That said, there are a few different ways to thicken a sauce without flour. The first involves cornstarch: You'll need about a tablespoon for every cup of liquid in the recipe. To incorporate the cornstarch without creating lumps, mix it with equal parts water to create a slurry first. Then, whisk the paste into the soup at the very end of the cook time and simmer for a few minutes until the soup is clear. Another option is to use a cup of instant mashed potato flakes, although they will add a potato-y flavor to your copycat Panera Broccoli Cheddar soup.

Panera's Broccoli Cheddar Soup is not vegetarian

Most people are surprised to learn that Panera's Broccoli Cheddar Soup is not vegetarian. It might not contain chunks of meat, but don't be fooled. One of the ingredients is chicken base, which is basically a super-concentrated chicken stock. Panera lists the ingredients of this base as including chicken meat, juices, and fat, along with salt, yeast extract, sugar, potato flour, flavoring, and a few spices.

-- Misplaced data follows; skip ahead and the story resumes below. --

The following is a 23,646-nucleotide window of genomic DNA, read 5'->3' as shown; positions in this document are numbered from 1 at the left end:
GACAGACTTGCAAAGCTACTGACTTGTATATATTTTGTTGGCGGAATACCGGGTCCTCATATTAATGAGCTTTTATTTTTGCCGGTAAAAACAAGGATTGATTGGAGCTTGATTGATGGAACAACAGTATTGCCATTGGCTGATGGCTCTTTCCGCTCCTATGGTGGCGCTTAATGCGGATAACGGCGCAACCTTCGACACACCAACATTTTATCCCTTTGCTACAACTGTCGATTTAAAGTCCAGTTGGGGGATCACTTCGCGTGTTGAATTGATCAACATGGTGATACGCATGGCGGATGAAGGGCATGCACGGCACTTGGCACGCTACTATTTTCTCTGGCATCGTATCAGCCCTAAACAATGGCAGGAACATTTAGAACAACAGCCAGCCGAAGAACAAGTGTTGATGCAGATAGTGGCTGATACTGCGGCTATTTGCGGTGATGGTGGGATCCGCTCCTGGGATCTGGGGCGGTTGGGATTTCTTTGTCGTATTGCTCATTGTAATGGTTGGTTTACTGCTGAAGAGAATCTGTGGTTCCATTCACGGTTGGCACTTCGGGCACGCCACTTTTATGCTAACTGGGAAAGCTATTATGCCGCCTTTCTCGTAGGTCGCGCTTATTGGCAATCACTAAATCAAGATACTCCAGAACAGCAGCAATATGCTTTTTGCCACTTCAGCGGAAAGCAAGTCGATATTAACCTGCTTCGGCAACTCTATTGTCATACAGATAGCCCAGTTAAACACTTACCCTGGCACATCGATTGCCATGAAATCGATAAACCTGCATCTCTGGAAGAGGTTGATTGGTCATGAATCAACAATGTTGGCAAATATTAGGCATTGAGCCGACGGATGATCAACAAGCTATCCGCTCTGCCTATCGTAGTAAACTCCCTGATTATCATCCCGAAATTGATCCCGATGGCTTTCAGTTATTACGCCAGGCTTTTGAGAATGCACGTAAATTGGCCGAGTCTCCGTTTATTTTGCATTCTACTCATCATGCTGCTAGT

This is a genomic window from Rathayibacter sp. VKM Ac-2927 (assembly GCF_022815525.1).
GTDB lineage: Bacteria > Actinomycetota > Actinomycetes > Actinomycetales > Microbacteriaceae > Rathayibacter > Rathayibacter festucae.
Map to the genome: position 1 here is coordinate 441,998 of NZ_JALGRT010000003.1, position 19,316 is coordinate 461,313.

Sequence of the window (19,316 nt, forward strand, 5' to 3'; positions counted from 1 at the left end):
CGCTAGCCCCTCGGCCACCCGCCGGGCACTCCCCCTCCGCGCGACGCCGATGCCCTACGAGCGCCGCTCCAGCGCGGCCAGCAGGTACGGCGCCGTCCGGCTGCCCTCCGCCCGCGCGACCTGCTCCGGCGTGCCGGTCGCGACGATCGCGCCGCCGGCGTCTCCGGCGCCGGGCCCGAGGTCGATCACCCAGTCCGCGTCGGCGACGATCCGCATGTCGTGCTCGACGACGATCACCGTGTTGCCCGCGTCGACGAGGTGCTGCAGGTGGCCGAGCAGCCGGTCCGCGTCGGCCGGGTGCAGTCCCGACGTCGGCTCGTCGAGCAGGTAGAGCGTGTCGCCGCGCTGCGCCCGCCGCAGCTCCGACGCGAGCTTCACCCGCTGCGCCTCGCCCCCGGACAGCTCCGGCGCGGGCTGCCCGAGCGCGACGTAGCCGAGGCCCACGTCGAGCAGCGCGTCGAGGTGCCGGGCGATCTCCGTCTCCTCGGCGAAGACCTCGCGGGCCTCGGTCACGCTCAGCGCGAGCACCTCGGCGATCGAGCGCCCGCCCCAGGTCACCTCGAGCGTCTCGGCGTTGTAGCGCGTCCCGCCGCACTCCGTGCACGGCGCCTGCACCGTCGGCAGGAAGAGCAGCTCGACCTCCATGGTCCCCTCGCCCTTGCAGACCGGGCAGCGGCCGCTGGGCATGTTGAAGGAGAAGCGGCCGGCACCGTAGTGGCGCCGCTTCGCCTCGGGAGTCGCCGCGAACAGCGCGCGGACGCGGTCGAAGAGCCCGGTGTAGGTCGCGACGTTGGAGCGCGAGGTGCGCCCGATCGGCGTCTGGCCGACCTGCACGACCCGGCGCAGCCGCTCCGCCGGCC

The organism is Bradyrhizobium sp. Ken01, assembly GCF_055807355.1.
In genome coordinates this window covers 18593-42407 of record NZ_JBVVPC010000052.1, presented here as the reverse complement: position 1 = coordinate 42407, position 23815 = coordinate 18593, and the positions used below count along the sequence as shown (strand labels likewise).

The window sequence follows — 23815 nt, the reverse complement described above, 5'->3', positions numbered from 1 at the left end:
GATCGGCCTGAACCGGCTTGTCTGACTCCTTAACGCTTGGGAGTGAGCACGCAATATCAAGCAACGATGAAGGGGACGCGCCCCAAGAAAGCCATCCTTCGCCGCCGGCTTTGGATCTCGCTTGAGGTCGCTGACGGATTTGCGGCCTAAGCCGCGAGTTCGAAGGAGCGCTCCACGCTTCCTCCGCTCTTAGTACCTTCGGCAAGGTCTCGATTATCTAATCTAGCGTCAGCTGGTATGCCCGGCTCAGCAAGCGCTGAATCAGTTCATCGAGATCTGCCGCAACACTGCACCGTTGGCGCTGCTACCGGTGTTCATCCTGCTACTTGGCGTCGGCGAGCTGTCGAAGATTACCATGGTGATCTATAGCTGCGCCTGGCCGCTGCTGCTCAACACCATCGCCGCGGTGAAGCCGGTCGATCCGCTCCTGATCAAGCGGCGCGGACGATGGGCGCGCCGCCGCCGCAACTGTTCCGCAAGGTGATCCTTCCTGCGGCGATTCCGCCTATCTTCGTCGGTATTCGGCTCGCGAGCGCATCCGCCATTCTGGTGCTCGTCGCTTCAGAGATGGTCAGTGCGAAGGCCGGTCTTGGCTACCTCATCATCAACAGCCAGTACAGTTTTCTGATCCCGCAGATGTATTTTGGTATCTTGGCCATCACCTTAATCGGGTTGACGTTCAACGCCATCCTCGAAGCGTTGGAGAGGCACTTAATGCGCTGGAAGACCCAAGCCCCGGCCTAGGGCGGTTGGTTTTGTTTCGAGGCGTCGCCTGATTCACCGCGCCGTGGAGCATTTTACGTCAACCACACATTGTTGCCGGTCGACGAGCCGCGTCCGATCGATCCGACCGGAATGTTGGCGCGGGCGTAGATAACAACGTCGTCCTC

Now, we're making the soup at home, so we definitely don't feel obliged to go out into the world and find something called chicken base. We'd much rather use homemade chicken stock (or a high-quality store-bought version). If you like, you could skip the chicken altogether and swap-in your favorite vegetable broth to keep things veggie-friendly. We will caution you that most vegetable broths are not as rich, and they tend to lack the savory, umami-rich flavors of meat broths. You may want to compensate by adding a splash of soy sauce to the soup, or try to use a broth made with mushrooms.

Start by chopping the vegetables for your copycat Panera Broccoli Cheddar Soup

OK, we're finally ready to get started! This soup is really straightforward to make, and it requires minimal knife skills. The only ingredients that require knife work are the onions, carrots, and broccoli. Dice the onions into small, 1/4-inch cubes and set them aside in a small bowl. The carrots can be sliced by hand into thin julienne matchsticks, but we think it's easier to use a julienne peeler. It creates perfectly sized pieces every time.

Finally, get to work chopping the broccoli florets off the stem. You'll want to cut the broccoli into small, bite-sized pieces, especially if you don't plan to puree the soup later. The best way to chop broccoli is to remove the leaves and separate the head from the stem. Don't throw it away; the stem is sweet and tender when prepared correctly. Peel off the fibrous skin and dice the inner stem into tiny, 1/4-inch cubes. Then, release the florets working from the outside in, slicing through the small inner stems. If you end up with too large pieces, feel free to slice them into halves or quarters.